The jackrabbit days of 12 percent annual growth in China are over. Still, unlike the economies of most of the rest of the world, the Chinese economy is still moving forward, albeit at a more modest 8 percent annual growth rate. But while eight - a lucky number in China - may be the new 12, today's growth is not the same as yesterday's. Understanding the certainties and unknowns of the nation's new growth model is essential for success in China.
Many global companies have been understandably preoccupied with cutting costs and revising their strategy and operations close to home. But the sooner they return their attention to China, the better prepared they will be to understand, access and serve this kaleidoscopic market, whose power and potential have been temporarily veiled by the global recession.
With the global economy likely to keep treading water for the rest of this year, China is rapidly gaining relative strength. Goldman Sachs predicts that China will overtake Japan as the second-largest global economy in 2010. In the new economy, government investment, global expansion and consumer spending will play much larger roles.
One way to understand the differences between China's old and new economy is to break GDP down into its three components: final consumption, gross capital formation and net exports.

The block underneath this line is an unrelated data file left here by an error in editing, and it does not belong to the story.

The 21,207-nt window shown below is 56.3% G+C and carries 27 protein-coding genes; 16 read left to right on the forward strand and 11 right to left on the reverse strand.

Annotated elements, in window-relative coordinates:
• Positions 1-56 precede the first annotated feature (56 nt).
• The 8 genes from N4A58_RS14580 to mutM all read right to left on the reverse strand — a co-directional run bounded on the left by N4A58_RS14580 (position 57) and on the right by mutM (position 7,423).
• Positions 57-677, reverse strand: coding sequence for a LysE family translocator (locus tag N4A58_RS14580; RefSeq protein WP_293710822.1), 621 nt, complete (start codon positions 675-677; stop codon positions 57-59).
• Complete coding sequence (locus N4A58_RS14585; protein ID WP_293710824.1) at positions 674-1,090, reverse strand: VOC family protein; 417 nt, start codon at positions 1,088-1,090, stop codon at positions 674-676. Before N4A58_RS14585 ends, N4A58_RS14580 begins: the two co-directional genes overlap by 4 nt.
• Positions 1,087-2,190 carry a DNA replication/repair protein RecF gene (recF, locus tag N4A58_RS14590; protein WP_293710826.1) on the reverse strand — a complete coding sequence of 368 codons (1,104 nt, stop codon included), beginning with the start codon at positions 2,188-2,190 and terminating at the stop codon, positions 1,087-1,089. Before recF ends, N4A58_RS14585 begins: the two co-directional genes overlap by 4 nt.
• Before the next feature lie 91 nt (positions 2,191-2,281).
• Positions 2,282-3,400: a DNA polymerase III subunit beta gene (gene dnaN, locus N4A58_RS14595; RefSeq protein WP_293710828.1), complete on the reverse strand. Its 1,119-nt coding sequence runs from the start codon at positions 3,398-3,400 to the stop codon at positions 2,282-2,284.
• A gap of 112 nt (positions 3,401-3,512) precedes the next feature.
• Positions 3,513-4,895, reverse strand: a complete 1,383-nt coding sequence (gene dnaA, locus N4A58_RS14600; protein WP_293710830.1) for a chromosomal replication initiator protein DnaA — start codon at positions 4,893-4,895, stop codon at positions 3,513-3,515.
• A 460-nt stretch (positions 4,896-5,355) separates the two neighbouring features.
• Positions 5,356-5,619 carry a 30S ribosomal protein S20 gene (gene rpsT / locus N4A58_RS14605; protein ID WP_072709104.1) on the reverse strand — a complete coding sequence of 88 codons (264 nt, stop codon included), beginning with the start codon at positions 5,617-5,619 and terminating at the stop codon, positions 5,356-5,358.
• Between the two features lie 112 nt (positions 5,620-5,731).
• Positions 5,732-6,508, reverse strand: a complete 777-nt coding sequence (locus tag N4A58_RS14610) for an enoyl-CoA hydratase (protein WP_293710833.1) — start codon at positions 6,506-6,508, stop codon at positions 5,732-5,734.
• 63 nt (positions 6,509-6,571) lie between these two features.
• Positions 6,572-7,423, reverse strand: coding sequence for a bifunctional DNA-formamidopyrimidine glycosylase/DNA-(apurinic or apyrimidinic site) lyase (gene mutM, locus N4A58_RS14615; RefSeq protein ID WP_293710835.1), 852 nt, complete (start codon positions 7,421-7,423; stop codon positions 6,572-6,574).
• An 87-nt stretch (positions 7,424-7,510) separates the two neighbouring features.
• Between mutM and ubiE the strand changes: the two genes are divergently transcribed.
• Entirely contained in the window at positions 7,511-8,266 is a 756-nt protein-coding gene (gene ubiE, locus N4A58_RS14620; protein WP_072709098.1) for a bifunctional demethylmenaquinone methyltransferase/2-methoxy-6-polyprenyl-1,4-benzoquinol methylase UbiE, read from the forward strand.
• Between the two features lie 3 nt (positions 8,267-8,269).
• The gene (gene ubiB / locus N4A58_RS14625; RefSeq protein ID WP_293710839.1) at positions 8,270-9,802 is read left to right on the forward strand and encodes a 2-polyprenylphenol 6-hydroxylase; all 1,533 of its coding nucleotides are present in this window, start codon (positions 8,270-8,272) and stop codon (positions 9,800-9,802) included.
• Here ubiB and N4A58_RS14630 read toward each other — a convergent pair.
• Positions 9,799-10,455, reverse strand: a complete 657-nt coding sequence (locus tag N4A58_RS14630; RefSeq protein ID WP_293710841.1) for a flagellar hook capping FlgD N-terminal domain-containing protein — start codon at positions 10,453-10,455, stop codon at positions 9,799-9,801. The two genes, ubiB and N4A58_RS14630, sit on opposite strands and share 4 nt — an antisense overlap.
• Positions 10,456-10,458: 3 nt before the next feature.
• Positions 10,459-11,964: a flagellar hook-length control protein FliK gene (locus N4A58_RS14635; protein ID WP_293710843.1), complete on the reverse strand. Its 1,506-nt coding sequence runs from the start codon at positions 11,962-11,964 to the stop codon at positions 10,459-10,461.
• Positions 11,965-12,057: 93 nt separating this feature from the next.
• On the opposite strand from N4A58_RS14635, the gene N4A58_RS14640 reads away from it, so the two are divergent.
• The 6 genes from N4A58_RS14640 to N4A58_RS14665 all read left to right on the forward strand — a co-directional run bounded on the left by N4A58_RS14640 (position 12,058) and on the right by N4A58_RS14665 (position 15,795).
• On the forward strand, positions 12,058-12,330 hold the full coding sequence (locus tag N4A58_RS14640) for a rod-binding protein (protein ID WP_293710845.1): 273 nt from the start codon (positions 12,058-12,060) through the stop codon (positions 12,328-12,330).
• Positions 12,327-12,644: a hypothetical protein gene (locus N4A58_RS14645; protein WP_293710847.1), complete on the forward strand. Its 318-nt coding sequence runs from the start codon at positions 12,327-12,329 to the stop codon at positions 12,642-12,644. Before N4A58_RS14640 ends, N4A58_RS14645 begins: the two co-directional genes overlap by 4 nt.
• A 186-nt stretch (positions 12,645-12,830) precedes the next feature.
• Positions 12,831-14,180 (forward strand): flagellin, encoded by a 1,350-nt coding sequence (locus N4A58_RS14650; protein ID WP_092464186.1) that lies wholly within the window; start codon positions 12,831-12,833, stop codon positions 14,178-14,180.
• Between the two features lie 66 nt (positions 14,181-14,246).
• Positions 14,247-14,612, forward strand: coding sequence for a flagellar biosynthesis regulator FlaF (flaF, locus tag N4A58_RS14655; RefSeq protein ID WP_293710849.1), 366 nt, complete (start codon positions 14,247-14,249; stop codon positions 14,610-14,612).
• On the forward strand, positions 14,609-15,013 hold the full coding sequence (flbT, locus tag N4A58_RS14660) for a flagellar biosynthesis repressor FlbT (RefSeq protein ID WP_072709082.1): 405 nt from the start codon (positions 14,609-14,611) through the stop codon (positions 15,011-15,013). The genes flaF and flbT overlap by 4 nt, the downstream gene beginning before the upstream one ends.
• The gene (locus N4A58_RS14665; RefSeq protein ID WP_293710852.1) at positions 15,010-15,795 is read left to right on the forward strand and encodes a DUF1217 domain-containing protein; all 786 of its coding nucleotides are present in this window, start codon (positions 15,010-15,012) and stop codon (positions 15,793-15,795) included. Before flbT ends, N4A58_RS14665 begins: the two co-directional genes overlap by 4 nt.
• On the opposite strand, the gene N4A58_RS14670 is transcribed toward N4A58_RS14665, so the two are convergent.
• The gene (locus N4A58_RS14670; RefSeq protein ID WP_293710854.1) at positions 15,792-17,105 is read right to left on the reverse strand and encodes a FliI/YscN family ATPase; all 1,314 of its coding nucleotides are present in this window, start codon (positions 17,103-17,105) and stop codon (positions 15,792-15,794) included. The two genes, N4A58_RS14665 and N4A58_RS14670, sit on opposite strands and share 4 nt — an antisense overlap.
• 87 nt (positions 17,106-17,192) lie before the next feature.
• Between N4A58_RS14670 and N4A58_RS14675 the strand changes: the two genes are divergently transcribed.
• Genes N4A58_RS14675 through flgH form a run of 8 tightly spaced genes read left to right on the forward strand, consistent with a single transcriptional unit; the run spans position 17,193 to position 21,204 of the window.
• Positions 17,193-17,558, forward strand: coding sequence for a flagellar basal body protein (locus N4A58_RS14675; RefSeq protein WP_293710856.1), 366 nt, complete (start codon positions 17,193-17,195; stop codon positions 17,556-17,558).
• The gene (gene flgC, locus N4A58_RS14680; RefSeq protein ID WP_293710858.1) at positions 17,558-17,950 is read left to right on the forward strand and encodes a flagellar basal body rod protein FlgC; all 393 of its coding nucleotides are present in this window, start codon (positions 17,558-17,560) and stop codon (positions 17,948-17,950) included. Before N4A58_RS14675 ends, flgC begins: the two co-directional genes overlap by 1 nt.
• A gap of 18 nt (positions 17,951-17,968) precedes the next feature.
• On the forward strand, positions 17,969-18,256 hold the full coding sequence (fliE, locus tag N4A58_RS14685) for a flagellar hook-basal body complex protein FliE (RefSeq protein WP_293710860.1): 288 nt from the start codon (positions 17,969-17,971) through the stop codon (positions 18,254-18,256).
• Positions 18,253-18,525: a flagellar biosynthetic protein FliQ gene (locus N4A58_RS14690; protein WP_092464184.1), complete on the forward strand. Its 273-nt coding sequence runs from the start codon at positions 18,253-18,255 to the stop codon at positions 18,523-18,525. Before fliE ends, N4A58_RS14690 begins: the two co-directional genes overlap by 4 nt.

Final consumption - spending by households, businesses and especially government - will provide the largest contribution to GDP growth, according to Dragonomics, a Beijing-based research house.
Capital formation will decelerate, and future investments will be directed increasingly toward infrastructure projects and industrial retooling. The shift away from export-oriented manufacturing investments will help produce a better-rounded industrial base. Meanwhile, flat to declining net exports will actually be a drag on GDP growth over the next few years.
Four other trends are shaping the Chinese economy: greater consumer spending, a more forceful government role, the growth of domestic companies and a more productive relationship with Taiwan.
Despite popular assumptions in the West, China's economy has not been a one-trick export pony. While exports have certainly helped fuel China's booming economy, their contribution to GDP has been more modest than is generally believed.
From 2003 to 2007, at the height of China's growth, net exports contributed about 16 percent to GDP - a significant but not overwhelming share.
Gross exports, which make up a much larger share of GDP, do not deduct the value of imported components that are eventually shipped abroad. But even in those years, consumption and capital formation, rather than exports, were the primary economic drivers.
While the rest of the world was busily buying inexpensive Chinese goods, China's own domestic economy - the urban private housing sector, in particular - was chugging along without encouragement from over-leveraged Western consumers.
The evaporation of Western demand in 2008 certainly played a role in China's economic slowdown. The greater culprit, however, was the dramatic decline of the domestic property market and the disappearance of construction activity - a direct result of government efforts to dampen the economy.
Looking ahead, the economy will tilt more heavily toward domestic consumption. The property market is already starting to regain momentum. The value of housing sales, for example, rose by 36 percent in the first quarter of 2009.